The Royal Society for the Protection of Birds has been active in fighting illegal egg collection and maintains an investigative unit that collects intelligence on egg collectors and assists police in mounting prosecutions on them, in addition to investigating other wildlife crimes. At one point, RSPB staff were being trained by soldiers from the Brigade of Gurkhas in camouflage skills and in surveillance and radio techniques, to better enable them to guard nests of rare birds. In the United Kingdom, to avoid the possibility of prosecution, owners of old egg collections must retain sufficient proof to show, on the balance of probabilities, that the eggs pre-date 1954; however owners of genuinely old collections are unlikely to face prosecution as experienced investigators and prosecutors are able to distinguish them from collected eggs. It is illegal to sell a collection, regardless of the eggs' age, so old collections may only be disposed of by giving the eggs away or by destroying them. Museums are reluctant to accept donations of collections without reliable collection data that gives them scientific value.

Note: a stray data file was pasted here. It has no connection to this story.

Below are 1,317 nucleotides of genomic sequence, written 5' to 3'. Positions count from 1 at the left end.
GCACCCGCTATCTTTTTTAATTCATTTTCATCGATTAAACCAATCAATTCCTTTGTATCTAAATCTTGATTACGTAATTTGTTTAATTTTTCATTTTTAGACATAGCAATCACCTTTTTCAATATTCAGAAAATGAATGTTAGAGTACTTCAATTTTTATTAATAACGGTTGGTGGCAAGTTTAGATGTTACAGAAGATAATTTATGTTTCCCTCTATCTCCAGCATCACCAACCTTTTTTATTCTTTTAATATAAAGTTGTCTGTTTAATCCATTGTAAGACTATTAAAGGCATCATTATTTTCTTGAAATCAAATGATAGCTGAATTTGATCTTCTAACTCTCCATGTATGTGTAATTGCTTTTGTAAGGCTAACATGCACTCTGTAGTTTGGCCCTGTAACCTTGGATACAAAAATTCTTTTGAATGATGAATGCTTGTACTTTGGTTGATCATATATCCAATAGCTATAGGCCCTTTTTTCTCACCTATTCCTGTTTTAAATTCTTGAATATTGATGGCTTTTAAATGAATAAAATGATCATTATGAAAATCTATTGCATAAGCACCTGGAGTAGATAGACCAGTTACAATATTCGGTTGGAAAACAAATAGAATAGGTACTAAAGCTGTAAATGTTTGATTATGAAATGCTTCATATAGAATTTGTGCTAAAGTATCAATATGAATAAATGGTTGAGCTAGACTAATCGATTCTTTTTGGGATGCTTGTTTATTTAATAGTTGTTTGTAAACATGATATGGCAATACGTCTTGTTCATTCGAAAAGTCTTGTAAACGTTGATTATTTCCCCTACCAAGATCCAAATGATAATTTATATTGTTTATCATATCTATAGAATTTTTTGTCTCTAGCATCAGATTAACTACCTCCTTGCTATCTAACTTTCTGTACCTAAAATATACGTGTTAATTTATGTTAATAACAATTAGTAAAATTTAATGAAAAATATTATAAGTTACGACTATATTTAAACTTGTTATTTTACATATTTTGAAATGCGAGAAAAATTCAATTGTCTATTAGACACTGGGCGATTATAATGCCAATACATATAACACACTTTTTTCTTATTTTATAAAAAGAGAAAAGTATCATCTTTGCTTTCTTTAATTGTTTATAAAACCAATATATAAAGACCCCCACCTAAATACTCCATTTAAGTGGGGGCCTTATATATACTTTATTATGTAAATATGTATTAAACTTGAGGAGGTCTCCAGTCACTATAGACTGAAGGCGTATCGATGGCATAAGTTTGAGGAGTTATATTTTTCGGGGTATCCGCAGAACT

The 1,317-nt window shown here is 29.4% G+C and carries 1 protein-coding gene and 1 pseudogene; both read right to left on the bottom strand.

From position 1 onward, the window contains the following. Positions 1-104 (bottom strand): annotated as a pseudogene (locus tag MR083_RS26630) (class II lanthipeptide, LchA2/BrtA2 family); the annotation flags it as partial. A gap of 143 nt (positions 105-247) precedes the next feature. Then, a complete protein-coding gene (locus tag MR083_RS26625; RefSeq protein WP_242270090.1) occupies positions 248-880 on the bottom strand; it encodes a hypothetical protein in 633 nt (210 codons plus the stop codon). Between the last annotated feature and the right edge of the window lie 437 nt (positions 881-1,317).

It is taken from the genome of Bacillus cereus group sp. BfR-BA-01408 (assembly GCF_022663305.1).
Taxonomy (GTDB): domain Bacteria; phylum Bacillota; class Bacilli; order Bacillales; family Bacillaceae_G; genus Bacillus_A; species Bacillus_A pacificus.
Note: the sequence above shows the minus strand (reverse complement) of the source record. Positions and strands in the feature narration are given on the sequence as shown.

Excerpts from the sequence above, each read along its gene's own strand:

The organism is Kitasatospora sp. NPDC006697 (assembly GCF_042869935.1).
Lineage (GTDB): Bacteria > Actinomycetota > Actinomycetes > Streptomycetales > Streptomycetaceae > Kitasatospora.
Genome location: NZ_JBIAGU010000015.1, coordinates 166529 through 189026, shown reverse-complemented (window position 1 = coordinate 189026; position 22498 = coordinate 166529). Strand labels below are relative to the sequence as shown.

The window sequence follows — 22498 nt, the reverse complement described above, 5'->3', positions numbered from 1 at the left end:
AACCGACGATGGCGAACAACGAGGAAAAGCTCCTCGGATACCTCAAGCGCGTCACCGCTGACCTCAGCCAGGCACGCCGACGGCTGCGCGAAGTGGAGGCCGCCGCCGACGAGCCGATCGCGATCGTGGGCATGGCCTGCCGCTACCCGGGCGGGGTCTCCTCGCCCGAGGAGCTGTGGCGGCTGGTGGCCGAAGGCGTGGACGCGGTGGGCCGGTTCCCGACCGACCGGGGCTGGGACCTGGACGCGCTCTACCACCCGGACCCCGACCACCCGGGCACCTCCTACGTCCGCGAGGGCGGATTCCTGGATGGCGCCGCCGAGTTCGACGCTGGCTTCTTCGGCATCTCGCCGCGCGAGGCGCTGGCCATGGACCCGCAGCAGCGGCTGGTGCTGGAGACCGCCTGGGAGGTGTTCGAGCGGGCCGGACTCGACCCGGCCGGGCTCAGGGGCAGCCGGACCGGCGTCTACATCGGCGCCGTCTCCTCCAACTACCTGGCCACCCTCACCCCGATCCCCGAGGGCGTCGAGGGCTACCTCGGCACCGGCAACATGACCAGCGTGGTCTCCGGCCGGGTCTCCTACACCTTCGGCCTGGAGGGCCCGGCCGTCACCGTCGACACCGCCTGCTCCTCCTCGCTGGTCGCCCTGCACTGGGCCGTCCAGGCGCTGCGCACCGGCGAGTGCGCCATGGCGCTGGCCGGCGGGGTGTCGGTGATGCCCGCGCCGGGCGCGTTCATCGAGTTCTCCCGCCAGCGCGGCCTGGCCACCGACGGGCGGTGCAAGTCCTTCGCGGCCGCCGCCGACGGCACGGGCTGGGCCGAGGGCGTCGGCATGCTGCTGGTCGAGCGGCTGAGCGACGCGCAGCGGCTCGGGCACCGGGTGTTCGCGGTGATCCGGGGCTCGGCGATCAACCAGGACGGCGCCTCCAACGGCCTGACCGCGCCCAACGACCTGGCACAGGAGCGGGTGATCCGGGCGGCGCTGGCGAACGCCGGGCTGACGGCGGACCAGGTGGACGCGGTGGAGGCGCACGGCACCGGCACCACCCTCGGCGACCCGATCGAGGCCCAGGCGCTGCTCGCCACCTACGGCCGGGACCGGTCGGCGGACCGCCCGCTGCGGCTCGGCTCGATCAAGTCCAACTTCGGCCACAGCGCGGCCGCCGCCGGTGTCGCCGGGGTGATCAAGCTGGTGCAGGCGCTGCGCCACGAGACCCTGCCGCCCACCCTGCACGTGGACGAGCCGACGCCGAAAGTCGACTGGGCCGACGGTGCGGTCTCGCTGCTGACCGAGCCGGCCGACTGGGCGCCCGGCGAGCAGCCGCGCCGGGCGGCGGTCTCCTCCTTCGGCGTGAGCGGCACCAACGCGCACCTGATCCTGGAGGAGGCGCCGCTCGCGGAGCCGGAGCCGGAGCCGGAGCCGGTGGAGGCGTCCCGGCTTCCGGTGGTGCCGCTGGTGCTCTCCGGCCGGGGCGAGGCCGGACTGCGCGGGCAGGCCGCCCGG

In the United States, the collection and possession of wild bird eggs is restricted, in some cases is a criminal act. Depending on the species, the Migratory Bird Treaty Act, the Lacey Act, the Endangered Species Act, or other laws may apply; when collecting eggs the whole clutch of eggs is taken. Because eggs will rot if the contents are left inside, they must be'blown' to remove the contents. Although collectors will take eggs at all stages of incubation, freshly laid eggs are much easier to'blow' through a small, inconspicuous hole drilled with a specialized drill through the side of the eggshell. Egg blowing is done with domestic bird's eggs for the hobby of Egg decorating. Natural History Museum, UK Delaware Museum of Natural History, USA H. L. White Collection, Australia National Museum of Natural History, Washington DC, USA Muséum de Toulouse, Toulouse France San Bernardino County Museum Western Foundation of Vertebrate Zoology, Californ